Published Mar 27, 2009Local openers Blist have a claim to fame in that one of their members is Andrew Sparacino, the dude who played Tron in the cult classic Fubar. Combining some super goofy, '90s-in-a-bad-way lyrics with mediocre beats, the rap duo were more corny Organized Rhyme than lovable Beastie Boys. With a city growing as rapidly as Calgary, and a fairly large underground culture, it's hard to believe this was the best we could produce for a GZA opener.
Harder still to believe the same i>Fubar cast that unleashed CPC Gangbangs could also birth this travesty. They kept saying, "Only two more songs," but their set never seemed to end. When it finally did, at around midnight, we were treated to an elongated set from their DJ, who spun top 40 hip-hop from the likes of Jay-Z, Kanye and Snoop. The crowd was into it, but it started to run a little long, and soon everyone was chanting "Wu-Tang" so loud it drowned out the music.
By the time GZA (pictured) finally took the stage, it was nearly 1am, and expectations were unreasonably high. Naturally, GZA's laidback swagger couldn't match the hype leading up to his showcase, but he did prove to be an able performer, high-fiving his legions and never flubbing a line. Calmly walking back and forth with one hand in his pocket, he had an easygoing presence that made him more exciting to listen to than watch.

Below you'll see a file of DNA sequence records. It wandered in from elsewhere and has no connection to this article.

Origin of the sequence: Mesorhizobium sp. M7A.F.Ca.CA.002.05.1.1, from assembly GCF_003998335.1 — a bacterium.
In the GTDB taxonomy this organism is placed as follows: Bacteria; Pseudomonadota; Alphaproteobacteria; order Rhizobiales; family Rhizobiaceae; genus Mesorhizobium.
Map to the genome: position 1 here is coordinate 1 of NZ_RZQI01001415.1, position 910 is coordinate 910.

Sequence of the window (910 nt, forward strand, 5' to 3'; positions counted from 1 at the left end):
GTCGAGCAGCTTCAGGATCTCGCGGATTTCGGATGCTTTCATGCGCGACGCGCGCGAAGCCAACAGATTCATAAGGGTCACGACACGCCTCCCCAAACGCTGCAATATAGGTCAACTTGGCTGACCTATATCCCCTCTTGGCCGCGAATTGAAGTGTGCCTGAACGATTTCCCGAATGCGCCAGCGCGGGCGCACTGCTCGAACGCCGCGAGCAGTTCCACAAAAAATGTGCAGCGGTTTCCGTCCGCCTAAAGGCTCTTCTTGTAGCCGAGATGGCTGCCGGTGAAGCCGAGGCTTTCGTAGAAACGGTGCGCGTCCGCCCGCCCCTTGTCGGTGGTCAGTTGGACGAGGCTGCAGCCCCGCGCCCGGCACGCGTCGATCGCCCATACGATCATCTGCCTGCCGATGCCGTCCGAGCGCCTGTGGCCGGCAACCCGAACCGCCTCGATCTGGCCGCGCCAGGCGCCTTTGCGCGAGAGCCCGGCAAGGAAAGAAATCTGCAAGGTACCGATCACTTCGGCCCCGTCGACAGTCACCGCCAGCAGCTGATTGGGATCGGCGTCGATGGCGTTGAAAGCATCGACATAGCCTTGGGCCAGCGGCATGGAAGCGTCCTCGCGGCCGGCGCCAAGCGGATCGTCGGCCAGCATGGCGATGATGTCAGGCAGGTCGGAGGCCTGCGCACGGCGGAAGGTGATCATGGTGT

Still, the Wu enthusiasts that crowded the capacity venue clung on to every word, ending lines to every song. Dropping abbreviated versions from Liquid Swords and his latest Pro Tools album, as well as some 36 Chambers, GZA covered a lot of material in a little time. It would certainly be a lot more entertaining to catch GZA with a few other Clansmen, but as a solo performer he did his job well.